With this system, players have the option of selecting Advances that tie their Heretics to a particular deity to earn a discount on future development. Alternatively, they can deliberately select Advances from a variety of paths, so that they are never penalized with an increased experience point cost. This provides a way for players to directly link the roleplaying options of their character with the way he develops over the course of a campaign.
Throughout a character’s career, flexible options continue to be available. Players may always select Advances from any of the Chaos Gods’ paths. The winds of fate might even dictate that a character break ways with the path upon which he had trod, selecting the patronage of another Dark God or choosing the unaligned path.
Unfortunately for such a character, the Dark Gods are a fickle and jealous lot. Those who attempt to shift their devotion may find that these choices and actions displease their master. While currying the favour of a Ruinous Power is a dangerous process, turning against such a master can lead to a destiny far worse than any which haunt the nightmares of mortals. These Heretics may be punished in hideous ways that mark them as having drawn the ire of the Ruinous Powers.
Black Crusade is a roleplaying game set in the Warhammer 40,000 universe, a setting in the grim darkness of the far future. Players take on the roles of Disciples of the Dark Gods, working against the rule of the galaxy-spanning Imperium of Man and in pursuit of personal glory.
I wonder if the archetype system and advance system is similar to the ones of warhammer fantasy roleplay? It almost seems the same if you ask me.
Very interesting. I wonder how it will work with Chaos Space Marines as they not only follow certain Gods they are a part of a Legion. A Plague Marine of Nurgle wouldn't change what Legion it is in and who it follows just because they want to be a Khorne Berserker. If it is possible then I wonder what the Nurgle would impose on the CSM.
Chaos Spawn maybe.
I can't wait until it comes out.
Sounds interesting. The fact that you can take literally anything is good - it helps blur the line between "space marine""not space marine" in a way that individuals with chaos marks should (think Maggard from the Horus Heresy series).
If you read between the lines, it sounds like this is what FFG wanted to do all along, but couldn't. And seriously, how complex can you make a level-less system? "This is advance x, you can get it for y XP, unless you're aligned toagainst chaos god a, in which case it'll cost z xp less/more."
Regarding psy ratings, I'd assume that Tzeentch will have an advantage when it comes to support talents. Also, I'm not too sure about Khorne - he may detest battle psykers, but I don't think all of his Daemons are summoned by Undivided sorcerors. And this is before considering all the Daemon weaponswar machines, a lot of which will probably be aligned to him.
My plan is to combine DH,deathwatch and Black Crusade. Using the corruption system, I intend to make a game that will finally appeal to all my gamers. I am psyched and ready for Black Crusade. Bing on the Dark Gods!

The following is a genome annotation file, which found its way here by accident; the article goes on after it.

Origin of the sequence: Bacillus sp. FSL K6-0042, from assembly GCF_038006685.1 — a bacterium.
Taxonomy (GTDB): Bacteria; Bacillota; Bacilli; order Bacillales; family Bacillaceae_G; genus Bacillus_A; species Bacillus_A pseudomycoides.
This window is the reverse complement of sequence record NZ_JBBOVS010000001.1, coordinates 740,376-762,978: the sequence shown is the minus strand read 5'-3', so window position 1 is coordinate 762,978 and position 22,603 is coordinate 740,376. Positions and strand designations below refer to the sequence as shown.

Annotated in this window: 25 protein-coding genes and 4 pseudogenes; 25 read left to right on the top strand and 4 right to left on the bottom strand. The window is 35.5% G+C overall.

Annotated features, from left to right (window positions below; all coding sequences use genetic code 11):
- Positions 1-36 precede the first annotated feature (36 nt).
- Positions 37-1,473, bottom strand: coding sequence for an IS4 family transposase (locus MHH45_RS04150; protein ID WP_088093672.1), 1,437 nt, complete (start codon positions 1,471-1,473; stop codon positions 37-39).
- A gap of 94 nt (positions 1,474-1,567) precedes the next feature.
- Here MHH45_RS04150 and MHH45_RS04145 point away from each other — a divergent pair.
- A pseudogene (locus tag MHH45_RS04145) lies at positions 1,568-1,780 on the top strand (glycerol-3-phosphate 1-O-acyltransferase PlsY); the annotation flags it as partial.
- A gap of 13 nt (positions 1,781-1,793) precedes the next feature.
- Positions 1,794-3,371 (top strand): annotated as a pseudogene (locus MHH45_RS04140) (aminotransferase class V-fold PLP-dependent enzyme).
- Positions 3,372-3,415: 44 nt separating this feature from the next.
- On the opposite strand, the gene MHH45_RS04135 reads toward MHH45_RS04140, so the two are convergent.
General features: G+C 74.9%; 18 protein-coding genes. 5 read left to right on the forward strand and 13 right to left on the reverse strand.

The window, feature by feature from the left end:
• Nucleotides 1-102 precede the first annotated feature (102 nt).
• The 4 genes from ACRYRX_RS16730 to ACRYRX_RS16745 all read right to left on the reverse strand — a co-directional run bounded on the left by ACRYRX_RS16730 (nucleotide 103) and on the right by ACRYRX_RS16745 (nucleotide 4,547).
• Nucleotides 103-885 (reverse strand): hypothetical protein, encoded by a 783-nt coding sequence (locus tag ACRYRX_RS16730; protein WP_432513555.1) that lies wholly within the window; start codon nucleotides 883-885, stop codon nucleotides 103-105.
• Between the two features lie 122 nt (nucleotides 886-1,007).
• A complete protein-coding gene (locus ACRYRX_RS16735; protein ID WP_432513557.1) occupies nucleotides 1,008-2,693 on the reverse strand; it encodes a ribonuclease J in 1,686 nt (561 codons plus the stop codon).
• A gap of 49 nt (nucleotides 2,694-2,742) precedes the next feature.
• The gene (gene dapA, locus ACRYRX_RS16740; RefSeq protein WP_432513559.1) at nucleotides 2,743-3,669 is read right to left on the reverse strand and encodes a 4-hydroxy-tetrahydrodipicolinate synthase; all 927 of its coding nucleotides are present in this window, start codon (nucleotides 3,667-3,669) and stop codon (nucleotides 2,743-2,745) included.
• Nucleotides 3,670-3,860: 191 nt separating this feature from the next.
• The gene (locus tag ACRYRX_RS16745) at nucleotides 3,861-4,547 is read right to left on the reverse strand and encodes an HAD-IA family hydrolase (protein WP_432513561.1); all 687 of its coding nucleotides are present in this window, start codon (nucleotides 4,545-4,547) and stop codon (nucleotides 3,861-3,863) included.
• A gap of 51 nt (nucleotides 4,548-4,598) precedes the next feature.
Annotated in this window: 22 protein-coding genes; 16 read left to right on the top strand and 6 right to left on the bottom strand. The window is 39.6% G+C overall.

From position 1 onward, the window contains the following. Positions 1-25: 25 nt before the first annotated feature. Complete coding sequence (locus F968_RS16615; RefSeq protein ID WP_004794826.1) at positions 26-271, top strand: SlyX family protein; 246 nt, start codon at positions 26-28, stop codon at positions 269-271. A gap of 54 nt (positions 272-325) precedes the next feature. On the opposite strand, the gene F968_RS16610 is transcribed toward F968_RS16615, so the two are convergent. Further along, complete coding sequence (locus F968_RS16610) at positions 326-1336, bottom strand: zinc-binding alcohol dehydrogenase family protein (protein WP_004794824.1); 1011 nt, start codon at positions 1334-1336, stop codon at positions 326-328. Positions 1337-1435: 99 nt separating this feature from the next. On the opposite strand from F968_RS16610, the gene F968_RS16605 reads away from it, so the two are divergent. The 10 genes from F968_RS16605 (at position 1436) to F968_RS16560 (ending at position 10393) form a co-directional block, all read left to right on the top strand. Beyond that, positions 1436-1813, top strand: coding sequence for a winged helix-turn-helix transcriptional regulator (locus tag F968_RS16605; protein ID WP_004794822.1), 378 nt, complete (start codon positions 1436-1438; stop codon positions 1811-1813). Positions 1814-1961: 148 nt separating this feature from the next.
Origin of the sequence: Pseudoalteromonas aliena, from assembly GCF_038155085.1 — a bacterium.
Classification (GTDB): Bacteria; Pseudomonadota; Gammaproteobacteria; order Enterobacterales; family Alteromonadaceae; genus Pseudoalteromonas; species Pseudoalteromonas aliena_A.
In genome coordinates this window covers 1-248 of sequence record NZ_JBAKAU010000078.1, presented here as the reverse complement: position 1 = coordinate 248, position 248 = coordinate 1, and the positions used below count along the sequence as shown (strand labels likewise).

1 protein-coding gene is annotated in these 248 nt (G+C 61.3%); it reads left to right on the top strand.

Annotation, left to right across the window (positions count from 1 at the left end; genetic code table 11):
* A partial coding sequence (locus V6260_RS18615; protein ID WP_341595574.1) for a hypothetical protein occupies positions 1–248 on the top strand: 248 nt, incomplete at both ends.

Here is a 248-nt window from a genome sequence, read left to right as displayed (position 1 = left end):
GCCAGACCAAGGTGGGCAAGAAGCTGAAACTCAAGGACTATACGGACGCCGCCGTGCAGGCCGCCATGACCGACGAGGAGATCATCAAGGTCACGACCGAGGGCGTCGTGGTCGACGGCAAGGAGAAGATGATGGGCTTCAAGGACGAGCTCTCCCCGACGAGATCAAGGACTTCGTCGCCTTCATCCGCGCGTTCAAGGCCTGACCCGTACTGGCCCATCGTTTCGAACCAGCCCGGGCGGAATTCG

Lol vindicare's head changed :)
I thought it was strange that vindicare is about to throw a meltabomb at sisters of battle, but they could be Heretik!
Wait a moment,
did the vindicare assassin's head just change?
I thin Psy Rating should be unaligned overall. A no no for Khorne, a 2 or 3 limit for Nurgle and Slaanessh and unlimited for Tzeentch. However, currently we know it is unaligned as stated in this article. However, we do not know what individual Psy-Powers, Psy-Talents, Psy-Skills and Psy-Disciplines are aligned or what.
A little sad to see that psy rating is unaligned. I understand that it is a decision for game balancing purposes but it still feels like it should be under the purview of Tzneentch.
To be frank, I was never into chaos, and when I saw BC I wanted to pass it. But after reading the article I decided that I'll buy the book. Maybe I'll never play it but I think some ideas there can be fitted into existing rules.
I know I criticized this announcement for its radical departure but I have to ask why such the negative reaction to Deathwatch changes?
I will freely admit that there were radical changes made in Deathwatch but in my opinion they were entirely appropriate considering the nature of the characters. No longer are players dealing with the Acolytes and Explorers of Homo sapiens but rather Space Marines of a type of Homo superior that was designed on the genetic level for the sole purpose of war and I think the rule changes reflected that rather well.
What I don't understand about the rule changes with Black Crusade is why isn't FFG using the rules for Acolytes and Explorers as a blueprint for Heretics and Space Marines as a blueprint for Chaos Space Marines? The rules don't and shouldn't be identical (I mean we are talking about Chaos here) but my question is why force players to have to learn an entire new system and one that doesn't look like it'll mesh well with the previous game rules at all?
I agree with those who say there is absolutely no need for a 2nd ed. because IMHO I honestly don't want to give Fantasy Flight Studios a chance to completely screw up the system (like for example by making it into some freakish RPG/trading card game abomination like they did with Warhammer Fantasy "Roleplay").
A 2nd edition? That would suck....